Hebephilia is the strong, persistent sexual interest by adults in pubescent children who are in early adolescence, typically ages 11–14 and showing Tanner stages 2 to 3 of physical development. It differs from pedophilia (the primary or exclusive sexual interest in prepubescent children), and from ephebophilia (the primary sexual interest in later adolescents, typically ages 15–19). While individuals with a sexual preference for adults may have some sexual interest in pubescent-aged individuals, researchers and clinical diagnoses have proposed that hebephilia is characterized by a sexual preference for pubescent rather than adult partners.
Hebephilia is approximate in its age range because the onset and completion of puberty vary. On average, girls begin the process of puberty at age 10 or 11 while boys begin at age 11 or 12. Partly because puberty varies, some definitions of chronophilias (sexual preference for a specific physiological appearance related to age) show overlap between pedophilia, hebephilia and ephebophilia. For example, the DSM-5 extends the prepubescent age to 13, the ICD-10 includes early pubertal age in its definition of pedophilia, and some definitions of ephebophilia include age 14.
Proposals for categorizing hebephilia have argued that separating sexual attraction to prepubescent children from sexual attraction to early-to-mid or late pubescents is clinically relevant. According to research by Ray Blanchard et al. (2009), male sex offenders could be separated into groups by victim age preference on the basis of penile plethysmograph response patterns. Based on their results, Blanchard suggested that the DSM-5 could account for these data by subdividing the existing diagnosis of pedophilia into hebephilia and a narrower definition of pedophilia. Blanchard's proposal to add hebephilia to the DSM-5 proved controversial, and was not adopted. It has not been widely accepted as a paraphilia or mental disorder, and there is significant academic debate as to whether it should be classified as either.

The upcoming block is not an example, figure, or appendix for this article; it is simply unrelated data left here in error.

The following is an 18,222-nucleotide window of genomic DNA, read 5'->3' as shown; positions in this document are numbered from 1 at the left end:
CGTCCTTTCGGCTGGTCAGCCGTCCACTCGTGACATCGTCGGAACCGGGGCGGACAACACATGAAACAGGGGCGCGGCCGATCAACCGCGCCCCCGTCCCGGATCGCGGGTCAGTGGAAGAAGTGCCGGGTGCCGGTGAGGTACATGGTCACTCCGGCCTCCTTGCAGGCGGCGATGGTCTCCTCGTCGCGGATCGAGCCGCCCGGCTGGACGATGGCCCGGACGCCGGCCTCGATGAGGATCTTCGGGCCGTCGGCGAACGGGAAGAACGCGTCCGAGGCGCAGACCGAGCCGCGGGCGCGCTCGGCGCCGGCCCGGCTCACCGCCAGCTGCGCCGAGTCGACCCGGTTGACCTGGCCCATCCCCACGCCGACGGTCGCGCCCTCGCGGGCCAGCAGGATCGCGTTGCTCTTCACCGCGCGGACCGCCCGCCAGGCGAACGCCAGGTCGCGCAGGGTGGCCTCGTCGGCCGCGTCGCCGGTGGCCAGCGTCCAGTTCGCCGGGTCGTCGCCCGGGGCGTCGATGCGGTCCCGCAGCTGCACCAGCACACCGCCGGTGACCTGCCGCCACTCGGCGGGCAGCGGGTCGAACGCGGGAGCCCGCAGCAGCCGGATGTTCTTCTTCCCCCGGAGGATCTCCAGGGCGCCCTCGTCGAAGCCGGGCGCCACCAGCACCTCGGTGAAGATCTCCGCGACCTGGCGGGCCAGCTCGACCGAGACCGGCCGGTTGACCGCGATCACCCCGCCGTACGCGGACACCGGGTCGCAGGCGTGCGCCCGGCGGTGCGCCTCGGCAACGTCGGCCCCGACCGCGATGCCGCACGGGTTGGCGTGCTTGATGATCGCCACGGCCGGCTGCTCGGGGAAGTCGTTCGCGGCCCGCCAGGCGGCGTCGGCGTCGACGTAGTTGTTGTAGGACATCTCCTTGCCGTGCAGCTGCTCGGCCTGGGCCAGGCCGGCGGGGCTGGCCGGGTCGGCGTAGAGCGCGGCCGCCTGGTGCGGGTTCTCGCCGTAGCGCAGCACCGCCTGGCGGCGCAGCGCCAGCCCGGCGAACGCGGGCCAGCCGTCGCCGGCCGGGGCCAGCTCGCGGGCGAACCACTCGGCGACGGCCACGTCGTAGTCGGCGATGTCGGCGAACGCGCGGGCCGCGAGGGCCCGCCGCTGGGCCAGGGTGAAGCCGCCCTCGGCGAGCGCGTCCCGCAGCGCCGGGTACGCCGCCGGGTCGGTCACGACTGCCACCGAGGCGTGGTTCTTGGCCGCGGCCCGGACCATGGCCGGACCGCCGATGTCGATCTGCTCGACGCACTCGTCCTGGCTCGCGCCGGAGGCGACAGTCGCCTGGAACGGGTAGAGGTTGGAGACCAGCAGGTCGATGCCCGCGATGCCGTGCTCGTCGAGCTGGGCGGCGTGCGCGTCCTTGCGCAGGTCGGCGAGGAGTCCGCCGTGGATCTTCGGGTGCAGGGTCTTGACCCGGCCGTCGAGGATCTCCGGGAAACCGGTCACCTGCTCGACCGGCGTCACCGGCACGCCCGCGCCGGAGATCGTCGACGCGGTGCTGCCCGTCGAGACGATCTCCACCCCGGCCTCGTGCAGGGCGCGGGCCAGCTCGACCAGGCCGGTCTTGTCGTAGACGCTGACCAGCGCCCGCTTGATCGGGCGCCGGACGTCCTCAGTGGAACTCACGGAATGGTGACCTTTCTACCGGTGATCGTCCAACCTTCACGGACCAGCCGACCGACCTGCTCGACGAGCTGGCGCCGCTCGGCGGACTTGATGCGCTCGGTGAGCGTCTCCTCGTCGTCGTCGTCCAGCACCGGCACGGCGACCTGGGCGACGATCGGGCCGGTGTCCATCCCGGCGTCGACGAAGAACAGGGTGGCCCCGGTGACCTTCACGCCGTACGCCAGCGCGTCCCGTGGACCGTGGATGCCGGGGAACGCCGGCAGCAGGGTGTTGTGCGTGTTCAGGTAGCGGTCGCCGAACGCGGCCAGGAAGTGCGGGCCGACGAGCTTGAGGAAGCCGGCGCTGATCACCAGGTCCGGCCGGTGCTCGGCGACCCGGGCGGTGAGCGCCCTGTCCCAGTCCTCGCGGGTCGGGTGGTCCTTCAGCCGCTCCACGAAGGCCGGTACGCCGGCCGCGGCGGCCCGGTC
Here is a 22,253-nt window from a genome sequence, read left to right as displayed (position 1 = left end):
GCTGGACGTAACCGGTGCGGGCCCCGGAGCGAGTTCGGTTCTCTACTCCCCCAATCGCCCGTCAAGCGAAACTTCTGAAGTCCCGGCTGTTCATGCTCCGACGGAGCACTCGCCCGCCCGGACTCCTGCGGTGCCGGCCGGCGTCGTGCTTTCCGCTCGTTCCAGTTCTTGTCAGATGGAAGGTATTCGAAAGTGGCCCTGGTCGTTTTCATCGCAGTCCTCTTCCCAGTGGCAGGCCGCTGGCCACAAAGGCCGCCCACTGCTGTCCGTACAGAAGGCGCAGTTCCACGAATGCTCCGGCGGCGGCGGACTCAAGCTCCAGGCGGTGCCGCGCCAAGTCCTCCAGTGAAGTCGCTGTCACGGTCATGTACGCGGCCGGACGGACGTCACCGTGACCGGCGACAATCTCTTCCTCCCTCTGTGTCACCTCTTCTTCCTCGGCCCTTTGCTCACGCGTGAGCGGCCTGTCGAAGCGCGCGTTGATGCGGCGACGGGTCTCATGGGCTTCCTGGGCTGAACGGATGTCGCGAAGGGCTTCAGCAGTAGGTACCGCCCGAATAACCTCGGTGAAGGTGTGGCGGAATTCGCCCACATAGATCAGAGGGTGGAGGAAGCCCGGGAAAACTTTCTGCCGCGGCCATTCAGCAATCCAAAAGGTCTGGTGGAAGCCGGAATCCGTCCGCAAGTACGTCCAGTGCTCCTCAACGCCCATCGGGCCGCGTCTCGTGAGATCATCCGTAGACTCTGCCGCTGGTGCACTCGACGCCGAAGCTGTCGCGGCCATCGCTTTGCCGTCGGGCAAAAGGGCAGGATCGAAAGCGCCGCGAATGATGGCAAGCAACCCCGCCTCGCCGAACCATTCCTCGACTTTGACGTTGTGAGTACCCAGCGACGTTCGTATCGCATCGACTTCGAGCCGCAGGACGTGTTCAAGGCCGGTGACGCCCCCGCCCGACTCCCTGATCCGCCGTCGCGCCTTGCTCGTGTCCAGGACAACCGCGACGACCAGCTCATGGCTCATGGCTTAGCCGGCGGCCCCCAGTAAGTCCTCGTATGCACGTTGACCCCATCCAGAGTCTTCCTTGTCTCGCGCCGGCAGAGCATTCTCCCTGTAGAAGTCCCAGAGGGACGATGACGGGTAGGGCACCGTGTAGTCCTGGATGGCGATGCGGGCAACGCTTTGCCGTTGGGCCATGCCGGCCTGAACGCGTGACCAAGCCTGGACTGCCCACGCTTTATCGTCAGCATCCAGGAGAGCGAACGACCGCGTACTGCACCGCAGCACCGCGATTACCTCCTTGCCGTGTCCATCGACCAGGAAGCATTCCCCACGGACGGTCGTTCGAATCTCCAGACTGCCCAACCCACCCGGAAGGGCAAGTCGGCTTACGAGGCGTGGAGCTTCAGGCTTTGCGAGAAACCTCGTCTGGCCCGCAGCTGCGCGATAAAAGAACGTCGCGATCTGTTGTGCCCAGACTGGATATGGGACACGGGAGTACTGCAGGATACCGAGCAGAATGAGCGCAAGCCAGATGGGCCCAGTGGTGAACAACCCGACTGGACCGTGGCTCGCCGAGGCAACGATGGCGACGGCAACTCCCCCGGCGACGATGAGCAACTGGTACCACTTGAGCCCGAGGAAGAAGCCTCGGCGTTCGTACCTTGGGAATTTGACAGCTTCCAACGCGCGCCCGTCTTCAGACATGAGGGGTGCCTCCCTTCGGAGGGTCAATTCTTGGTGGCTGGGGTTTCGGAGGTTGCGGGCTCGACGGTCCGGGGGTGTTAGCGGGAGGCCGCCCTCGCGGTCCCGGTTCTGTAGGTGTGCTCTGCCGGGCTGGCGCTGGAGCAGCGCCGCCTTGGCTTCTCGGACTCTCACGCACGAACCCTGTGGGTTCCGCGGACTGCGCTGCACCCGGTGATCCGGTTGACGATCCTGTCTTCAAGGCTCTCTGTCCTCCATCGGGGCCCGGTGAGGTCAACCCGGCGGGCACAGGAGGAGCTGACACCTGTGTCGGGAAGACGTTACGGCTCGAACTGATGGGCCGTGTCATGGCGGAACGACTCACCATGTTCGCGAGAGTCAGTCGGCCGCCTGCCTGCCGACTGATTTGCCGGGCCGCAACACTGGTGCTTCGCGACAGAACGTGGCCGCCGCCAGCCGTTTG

Etymology, definitions and history
The term hebephilia is based on the Greek goddess and protector of youth Hebe, but, in Ancient Greece, also referred to the time before manhood in Athens (depending on the reference, the specific age could be 14, 16 or 18 years old). The suffix -philia is derived from -phil-, implying love or strong friendship.
Hebephilia is defined as a chronophilia in which an adult has a strong and persistent sexual interest in pubescent children, typically children aged 11–14, although the age of onset and completion of puberty vary. Although sexologist Ray Blanchard and others who proposed the hebephilia diagnosis have focused on pubescents in Tanner stages 2 and 3 (centering on children who have begun to show signs of pubertal development of sex characteristics but are not at or near the end of this process), discussion of hebephilia has also concerned attraction to pubescents and adolescents in general, which has contributed to confusion among those who have debated the topic.